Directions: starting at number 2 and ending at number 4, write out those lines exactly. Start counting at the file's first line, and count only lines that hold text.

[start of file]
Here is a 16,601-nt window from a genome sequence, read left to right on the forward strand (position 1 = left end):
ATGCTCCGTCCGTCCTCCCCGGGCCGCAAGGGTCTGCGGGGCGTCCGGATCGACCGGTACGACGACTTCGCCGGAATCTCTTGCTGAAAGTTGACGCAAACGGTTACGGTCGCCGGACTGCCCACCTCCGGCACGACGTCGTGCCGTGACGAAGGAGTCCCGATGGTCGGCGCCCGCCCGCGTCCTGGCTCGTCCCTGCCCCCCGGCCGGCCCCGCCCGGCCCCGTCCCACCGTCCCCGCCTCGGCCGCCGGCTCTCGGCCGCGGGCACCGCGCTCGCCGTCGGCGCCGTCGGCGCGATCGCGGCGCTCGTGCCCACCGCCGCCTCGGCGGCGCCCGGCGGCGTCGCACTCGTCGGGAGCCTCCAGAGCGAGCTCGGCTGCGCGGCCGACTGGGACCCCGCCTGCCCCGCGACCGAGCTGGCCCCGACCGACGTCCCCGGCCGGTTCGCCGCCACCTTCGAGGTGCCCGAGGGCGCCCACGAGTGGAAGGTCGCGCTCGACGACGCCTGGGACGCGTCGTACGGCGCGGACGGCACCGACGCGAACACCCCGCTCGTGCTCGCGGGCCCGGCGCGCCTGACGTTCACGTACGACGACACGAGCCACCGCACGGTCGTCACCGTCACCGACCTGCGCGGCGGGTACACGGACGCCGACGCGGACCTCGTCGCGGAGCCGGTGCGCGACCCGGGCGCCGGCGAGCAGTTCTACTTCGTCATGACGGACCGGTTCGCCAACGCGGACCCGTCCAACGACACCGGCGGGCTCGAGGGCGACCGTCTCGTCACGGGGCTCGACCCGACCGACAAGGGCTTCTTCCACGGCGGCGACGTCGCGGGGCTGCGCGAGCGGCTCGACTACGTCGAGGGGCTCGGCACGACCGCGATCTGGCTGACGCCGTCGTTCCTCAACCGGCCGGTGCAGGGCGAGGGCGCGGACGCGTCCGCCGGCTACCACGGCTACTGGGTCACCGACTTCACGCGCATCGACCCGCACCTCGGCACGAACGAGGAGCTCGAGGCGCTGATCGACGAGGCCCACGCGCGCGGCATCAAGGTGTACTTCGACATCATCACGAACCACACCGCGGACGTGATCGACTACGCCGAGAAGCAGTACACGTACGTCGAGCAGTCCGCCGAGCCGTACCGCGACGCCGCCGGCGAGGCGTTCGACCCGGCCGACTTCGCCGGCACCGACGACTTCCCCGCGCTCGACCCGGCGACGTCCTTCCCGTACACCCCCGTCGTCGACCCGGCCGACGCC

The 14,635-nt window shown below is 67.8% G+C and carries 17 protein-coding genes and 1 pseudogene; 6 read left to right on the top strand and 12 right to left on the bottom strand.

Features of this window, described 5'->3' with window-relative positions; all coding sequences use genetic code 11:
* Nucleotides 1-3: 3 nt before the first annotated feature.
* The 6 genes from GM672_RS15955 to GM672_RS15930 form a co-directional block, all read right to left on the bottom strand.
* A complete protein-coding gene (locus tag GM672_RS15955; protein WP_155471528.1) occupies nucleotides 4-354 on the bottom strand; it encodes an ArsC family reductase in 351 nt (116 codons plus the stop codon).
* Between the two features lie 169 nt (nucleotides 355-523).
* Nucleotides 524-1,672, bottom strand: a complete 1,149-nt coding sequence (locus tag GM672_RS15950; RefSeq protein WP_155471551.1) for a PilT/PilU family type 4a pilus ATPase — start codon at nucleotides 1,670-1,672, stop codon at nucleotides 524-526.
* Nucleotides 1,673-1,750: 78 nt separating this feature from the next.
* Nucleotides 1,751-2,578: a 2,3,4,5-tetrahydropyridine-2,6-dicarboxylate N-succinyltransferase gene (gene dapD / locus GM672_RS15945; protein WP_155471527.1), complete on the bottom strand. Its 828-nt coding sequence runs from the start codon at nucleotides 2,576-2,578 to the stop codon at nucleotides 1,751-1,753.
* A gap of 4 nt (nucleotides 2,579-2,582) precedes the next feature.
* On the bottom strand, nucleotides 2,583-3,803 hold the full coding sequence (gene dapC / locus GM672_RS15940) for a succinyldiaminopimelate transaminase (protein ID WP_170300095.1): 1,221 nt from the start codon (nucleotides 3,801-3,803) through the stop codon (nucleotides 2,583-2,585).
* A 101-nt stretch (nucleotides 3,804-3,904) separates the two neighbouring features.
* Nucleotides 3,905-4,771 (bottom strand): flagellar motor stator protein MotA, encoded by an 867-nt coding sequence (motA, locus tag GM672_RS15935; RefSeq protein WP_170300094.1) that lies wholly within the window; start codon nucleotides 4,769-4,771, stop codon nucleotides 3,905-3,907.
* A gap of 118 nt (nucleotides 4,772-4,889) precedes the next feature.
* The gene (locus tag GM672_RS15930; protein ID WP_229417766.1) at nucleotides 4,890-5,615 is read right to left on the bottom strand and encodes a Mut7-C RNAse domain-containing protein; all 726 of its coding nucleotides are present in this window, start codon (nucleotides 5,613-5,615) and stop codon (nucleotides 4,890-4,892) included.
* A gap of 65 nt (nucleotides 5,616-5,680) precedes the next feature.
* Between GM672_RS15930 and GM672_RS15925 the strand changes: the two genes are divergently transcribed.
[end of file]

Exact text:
ATGCTCCGTCCGTCCTCCCCGGGCCGCAAGGGTCTGCGGGGCGTCCGGATCGACCGGTACGACGACTTCGCCGGAATCTCTTGCTGAAAGTTGACGCAAACGGTTACGGTCGCCGGACTGCCCACCTCCGGCACGACGTCGTGCCGTGACGAAGGAGTCCCGATGGTCGGCGCCCGCCCGCGTCCTGGCTCGTCCCTGCCCCCCGGCCGGCCCCGCCCGGCCCCGTCCCACCGTCCCCGCCTCGGCCGCCGGCTCTCGGCCGCGGGCACCGCGCTCGCCGTCGGCGCCGTCGGCGCGATCGCGGCGCTCGTGCCCACCGCCGCCTCGGCGGCGCCCGGCGGCGTCGCACTCGTCGGGAGCCTCCAGAGCGAGCTCGGCTGCGCGGCCGACTGGGACCCCGCCTGCCCCGCGACCGAGCTGGCCCCGACCGACGTCCCCGGCCGGTTCGCCGCCACCTTCGAGGTGCCCGAGGGCGCCCACGAGTGGAAGGTCGCGCTCGACGACGCCTGGGACGCGTCGTACGGCGCGGACGGCACCGACGCGAACACCCCGCTCGTGCTCGCGGGCCCGGCGCGCCTGACGTTCACGTACGACGACACGAGCCACCGCACGGTCGTCACCGTCACCGACCTGCGCGGCGGGTACACGGACGCCGACGCGGACCTCGTCGCGGAGCCGGTGCGCGACCCGGGCGCCGGCGAGCAGTTCTACTTCGTCATGACGGACCGGTTCGCCAACGCGGACCCGTCCAACGACACCGGCGGGCTCGAGGGCGACCGTCTCGTCACGGGGCTCGACCCGACCGACAAGGGCTTCTTCCACGGCGGCGACGTCGCGGGGCTGCGCGAGCGGCTCGACTACGTCGAGGGGCTCGGCACGACCGCGATCTGGCTGACGCCGTCGTTCCTCAACCGGCCGGTGCAGGGCGAGGGCGCGGACGCGTCCGCCGGCTACCACGGCTACTGGGTCACCGACTTCACGCGCATCGACCCGCACCTCGGCACGAACGAGGAGCTCGAGGCGCTGATCGACGAGGCCCACGCGCGCGGCATCAAGGTGTACTTCGACATCATCACGAACCACACCGCGGACGTGATCGACTACGCCGAGAAGCAGTACACGTACGTCGAGCAGTCCGCCGAGCCGTACCGCGACGCCGCCGGCGAGGCGTTCGACCCGGCCGACTTCGCCGGCACCGACGACTTCCCCGCGCTCGACCCGGCGACGTCCTTCCCGTACACCCCCGTCGTCGACCCGGCCGACGCC

The 14,635-nt window shown below is 67.8% G+C and carries 17 protein-coding genes and 1 pseudogene; 6 read left to right on the top strand and 12 right to left on the bottom strand.

Features of this window, described 5'->3' with window-relative positions; all coding sequences use genetic code 11: